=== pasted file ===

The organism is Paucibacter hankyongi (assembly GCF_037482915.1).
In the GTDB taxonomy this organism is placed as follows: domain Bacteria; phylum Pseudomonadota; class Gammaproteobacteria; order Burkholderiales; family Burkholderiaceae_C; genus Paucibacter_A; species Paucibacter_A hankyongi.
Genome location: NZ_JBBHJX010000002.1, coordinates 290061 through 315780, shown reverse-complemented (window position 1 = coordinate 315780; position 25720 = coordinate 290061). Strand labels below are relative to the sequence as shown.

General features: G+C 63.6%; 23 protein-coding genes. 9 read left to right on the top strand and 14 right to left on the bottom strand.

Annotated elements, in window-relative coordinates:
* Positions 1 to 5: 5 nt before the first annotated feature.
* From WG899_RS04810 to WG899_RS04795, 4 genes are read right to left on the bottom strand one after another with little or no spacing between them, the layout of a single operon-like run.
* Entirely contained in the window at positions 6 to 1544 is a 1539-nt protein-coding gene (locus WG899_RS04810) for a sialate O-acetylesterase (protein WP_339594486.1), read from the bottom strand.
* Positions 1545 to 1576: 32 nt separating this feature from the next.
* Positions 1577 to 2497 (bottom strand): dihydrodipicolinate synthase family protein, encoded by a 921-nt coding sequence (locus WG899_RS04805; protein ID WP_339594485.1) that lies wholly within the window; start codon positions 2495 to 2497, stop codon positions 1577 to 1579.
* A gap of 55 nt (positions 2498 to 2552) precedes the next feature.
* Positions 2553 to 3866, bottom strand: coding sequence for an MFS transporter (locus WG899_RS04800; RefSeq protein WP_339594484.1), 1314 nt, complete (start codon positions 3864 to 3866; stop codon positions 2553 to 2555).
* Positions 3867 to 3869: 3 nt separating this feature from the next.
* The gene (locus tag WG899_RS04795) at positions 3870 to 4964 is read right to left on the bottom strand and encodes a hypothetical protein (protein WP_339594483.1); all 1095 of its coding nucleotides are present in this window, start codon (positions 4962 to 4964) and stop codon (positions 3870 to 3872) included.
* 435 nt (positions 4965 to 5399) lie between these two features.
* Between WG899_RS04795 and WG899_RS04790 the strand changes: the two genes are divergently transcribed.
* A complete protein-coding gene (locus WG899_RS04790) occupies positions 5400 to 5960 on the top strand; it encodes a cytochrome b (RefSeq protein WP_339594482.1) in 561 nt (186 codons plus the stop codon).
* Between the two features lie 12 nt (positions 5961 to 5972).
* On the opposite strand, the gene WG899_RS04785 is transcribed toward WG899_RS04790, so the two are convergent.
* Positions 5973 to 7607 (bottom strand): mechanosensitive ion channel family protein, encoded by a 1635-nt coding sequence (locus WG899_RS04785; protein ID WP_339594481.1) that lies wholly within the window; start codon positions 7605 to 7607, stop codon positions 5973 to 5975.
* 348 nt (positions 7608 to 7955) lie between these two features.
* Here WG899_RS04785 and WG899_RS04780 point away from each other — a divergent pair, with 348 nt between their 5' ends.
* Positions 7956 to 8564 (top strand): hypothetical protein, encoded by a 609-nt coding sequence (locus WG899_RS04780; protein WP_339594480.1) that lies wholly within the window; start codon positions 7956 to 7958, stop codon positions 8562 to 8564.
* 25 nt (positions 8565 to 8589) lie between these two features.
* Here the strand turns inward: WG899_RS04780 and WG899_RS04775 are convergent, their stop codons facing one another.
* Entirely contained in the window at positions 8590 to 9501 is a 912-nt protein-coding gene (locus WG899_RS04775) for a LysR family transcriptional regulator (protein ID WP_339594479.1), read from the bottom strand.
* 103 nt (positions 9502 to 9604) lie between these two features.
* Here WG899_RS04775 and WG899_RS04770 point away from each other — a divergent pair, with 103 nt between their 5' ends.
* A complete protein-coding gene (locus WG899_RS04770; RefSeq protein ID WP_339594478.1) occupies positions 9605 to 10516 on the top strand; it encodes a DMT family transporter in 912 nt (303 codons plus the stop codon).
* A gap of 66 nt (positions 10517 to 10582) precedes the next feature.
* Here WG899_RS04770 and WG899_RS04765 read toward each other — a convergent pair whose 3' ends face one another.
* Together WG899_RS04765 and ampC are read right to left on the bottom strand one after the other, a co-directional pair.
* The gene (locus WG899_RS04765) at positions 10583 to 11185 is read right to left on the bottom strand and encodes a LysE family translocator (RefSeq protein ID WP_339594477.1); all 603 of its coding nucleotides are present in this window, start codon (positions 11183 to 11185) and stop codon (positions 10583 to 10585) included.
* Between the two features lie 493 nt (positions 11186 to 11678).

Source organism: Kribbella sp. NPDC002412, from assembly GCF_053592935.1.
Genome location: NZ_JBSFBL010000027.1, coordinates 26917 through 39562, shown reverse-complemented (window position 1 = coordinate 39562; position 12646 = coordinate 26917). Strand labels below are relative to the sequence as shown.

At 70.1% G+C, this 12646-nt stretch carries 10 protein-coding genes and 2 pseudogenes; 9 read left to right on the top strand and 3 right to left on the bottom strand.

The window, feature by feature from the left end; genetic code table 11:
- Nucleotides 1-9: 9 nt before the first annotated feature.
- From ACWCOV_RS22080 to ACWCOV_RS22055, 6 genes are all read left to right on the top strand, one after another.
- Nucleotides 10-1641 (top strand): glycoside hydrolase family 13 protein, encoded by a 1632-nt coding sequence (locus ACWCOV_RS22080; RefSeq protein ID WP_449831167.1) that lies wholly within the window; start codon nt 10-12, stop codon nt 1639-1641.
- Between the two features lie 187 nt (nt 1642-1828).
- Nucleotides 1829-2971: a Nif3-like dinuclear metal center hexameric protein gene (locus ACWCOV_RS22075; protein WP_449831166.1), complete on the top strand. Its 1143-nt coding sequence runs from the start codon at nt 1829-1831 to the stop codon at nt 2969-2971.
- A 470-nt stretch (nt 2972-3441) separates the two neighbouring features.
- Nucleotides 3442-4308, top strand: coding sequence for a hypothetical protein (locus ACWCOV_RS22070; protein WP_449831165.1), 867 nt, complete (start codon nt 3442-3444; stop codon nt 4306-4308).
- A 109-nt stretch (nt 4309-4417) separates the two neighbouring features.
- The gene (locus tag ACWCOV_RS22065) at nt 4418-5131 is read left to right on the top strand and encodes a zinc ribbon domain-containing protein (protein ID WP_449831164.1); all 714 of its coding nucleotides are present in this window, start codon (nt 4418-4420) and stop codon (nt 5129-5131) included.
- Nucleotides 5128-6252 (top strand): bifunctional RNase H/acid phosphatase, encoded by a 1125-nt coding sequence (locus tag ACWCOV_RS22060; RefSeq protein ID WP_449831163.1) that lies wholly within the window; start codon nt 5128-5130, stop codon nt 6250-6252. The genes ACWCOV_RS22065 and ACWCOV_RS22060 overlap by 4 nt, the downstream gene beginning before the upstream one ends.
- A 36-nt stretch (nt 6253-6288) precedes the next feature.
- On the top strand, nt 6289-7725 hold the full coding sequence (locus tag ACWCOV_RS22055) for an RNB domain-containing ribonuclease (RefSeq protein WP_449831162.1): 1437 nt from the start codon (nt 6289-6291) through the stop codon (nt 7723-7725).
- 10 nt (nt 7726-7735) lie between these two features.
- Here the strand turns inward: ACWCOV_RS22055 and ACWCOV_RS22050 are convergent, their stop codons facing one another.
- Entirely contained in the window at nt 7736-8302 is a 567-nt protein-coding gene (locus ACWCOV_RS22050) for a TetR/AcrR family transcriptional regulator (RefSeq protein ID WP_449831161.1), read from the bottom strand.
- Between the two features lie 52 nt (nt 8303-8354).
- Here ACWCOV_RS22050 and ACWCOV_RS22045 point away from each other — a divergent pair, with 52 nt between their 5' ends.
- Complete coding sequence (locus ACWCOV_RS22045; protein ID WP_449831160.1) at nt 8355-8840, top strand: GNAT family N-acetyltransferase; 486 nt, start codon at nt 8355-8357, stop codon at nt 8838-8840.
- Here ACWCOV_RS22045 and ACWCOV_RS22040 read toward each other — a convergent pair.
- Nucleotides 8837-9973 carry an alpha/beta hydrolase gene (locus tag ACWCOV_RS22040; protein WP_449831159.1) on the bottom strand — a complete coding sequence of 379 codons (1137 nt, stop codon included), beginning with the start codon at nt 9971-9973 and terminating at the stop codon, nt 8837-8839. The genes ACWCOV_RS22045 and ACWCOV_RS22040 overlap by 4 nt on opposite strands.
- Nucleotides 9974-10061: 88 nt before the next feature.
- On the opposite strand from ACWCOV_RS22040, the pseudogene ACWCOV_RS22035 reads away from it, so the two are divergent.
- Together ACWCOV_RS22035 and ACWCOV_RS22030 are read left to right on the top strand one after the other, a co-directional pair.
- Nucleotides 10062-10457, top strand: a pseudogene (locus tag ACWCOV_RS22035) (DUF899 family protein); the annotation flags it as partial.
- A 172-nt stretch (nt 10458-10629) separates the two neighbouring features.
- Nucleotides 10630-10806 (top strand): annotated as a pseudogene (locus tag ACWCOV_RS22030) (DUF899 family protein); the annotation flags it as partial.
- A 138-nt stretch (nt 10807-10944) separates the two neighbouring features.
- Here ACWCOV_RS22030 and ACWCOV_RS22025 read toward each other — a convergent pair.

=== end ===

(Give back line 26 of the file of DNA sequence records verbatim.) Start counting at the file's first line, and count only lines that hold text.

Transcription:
* Entirely contained in the window at positions 8590 to 9501 is a 912-nt protein-coding gene (locus WG899_RS04775) for a LysR family transcriptional regulator (protein ID WP_339594479.1), read from the bottom strand.